Not just tell me, but violently shake me and yell at the top of their lungs, telling me to listen because this is really all that matters.
My body is numb and my heart rages for what I have lost – time. And that is where regret creeps in.
Make Time for Nonconformity
Time is the great equalizer. We all have the same amount of time each day. Unlike land, which apparently they are now making more of, no one has the power to create more than 24 hours in one day. Take action today, don’t squander time thinking you can start tomorrow.
Some people never start, thinking it is too late. Others deny themselves their true calling in life, and only scratch the surface of their potential. While a precious few act early in life because they figure out what they already are.
I believe these are the world’s outstanding artists, scientists, engineers, medical staff, politicians (yes, there still are a few of those left), and others who excel in their chosen craft. They are the ones who create and deliver true value to the world. In return they may receive money, fame, or better yet, a life fulfilled.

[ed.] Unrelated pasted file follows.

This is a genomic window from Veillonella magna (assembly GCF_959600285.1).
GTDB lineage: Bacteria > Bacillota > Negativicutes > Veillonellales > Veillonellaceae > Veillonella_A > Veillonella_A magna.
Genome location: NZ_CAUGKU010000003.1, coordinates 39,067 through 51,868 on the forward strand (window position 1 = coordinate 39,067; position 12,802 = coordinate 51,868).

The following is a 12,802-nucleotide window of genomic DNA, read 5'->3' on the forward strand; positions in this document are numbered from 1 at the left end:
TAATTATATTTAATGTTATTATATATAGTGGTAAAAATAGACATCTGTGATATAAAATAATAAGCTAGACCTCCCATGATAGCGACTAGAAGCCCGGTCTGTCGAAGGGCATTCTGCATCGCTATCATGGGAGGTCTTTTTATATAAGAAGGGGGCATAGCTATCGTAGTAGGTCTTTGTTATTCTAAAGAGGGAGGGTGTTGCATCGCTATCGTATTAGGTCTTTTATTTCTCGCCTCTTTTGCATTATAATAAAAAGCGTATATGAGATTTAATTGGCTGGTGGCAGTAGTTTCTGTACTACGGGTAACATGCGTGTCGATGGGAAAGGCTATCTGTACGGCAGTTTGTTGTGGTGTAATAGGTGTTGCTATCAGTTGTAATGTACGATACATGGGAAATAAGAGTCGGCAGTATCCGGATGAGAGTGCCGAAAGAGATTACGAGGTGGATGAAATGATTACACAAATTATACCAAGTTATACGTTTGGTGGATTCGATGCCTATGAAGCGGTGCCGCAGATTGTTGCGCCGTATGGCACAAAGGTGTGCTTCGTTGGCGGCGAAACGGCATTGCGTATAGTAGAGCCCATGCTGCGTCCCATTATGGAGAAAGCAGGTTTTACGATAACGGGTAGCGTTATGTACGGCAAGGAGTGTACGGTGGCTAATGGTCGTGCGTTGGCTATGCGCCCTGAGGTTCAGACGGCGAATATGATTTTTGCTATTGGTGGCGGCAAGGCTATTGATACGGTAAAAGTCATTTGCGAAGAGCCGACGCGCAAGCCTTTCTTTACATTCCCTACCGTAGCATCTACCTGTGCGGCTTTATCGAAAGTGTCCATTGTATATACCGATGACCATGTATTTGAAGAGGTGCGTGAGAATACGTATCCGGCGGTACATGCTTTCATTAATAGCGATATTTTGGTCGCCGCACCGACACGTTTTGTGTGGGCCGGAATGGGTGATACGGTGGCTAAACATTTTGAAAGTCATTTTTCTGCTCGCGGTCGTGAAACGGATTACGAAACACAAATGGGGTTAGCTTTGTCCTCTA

You have to believe in empowerment. You have to know with every fibre of your being that you have the courage to live a life true to yourself. How?
This isn’t the part where I tell you to be a rebel and break a certain law, or change your style of dress to buck the trend, or even quit your job without a backup plan.
Live as you desire, in harmony with all other beings. We are all in this human experience together. Each human being must exist with all 7 billion others, and recognize that what is inside you is what is inside others. Hope, happiness, sorrow and fear, in equal measure inside all of us.
My experience is that conformity breeds a dull, boring life full of expectations and regret. You are expected to do many things in life:
- go to school
- play sports that your parents or older siblings played
- get a job and work 40 hours a week
- take a short 2-week vacations every year
- get married
- buy a car/house
- save money for retirement
- accrue certain debts